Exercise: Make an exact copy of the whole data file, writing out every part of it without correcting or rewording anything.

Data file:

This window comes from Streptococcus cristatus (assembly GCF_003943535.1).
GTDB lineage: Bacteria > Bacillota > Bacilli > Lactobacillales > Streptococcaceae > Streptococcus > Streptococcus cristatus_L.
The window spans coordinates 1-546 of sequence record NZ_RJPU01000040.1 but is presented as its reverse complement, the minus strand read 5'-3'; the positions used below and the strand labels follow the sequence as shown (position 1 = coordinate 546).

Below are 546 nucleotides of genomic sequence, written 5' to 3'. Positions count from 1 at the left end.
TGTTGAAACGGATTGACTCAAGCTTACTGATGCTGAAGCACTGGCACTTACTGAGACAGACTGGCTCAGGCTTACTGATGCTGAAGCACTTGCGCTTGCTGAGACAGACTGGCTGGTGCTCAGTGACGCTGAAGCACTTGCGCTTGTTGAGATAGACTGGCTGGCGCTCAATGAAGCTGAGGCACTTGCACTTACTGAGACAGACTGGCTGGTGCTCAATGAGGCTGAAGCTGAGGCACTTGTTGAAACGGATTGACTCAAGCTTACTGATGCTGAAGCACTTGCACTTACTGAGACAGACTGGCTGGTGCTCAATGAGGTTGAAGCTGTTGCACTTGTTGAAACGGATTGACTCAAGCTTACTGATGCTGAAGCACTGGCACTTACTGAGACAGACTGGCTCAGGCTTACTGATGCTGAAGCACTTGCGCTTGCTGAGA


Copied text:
This window comes from Streptococcus cristatus (assembly GCF_003943535.1).
GTDB lineage: Bacteria > Bacillota > Bacilli > Lactobacillales > Streptococcaceae > Streptococcus > Streptococcus cristatus_L.
The window spans coordinates 1-546 of sequence record NZ_RJPU01000040.1 but is presented as its reverse complement, the minus strand read 5'-3'; the positions used below and the strand labels follow the sequence as shown (position 1 = coordinate 546).

Below are 546 nucleotides of genomic sequence, written 5' to 3'. Positions count from 1 at the left end.
TGTTGAAACGGATTGACTCAAGCTTACTGATGCTGAAGCACTGGCACTTACTGAGACAGACTGGCTCAGGCTTACTGATGCTGAAGCACTTGCGCTTGCTGAGACAGACTGGCTGGTGCTCAGTGACGCTGAAGCACTTGCGCTTGTTGAGATAGACTGGCTGGCGCTCAATGAAGCTGAGGCACTTGCACTTACTGAGACAGACTGGCTGGTGCTCAATGAGGCTGAAGCTGAGGCACTTGTTGAAACGGATTGACTCAAGCTTACTGATGCTGAAGCACTTGCACTTACTGAGACAGACTGGCTGGTGCTCAATGAGGTTGAAGCTGTTGCACTTGTTGAAACGGATTGACTCAAGCTTACTGATGCTGAAGCACTGGCACTTACTGAGACAGACTGGCTCAGGCTTACTGATGCTGAAGCACTTGCGCTTGCTGAGA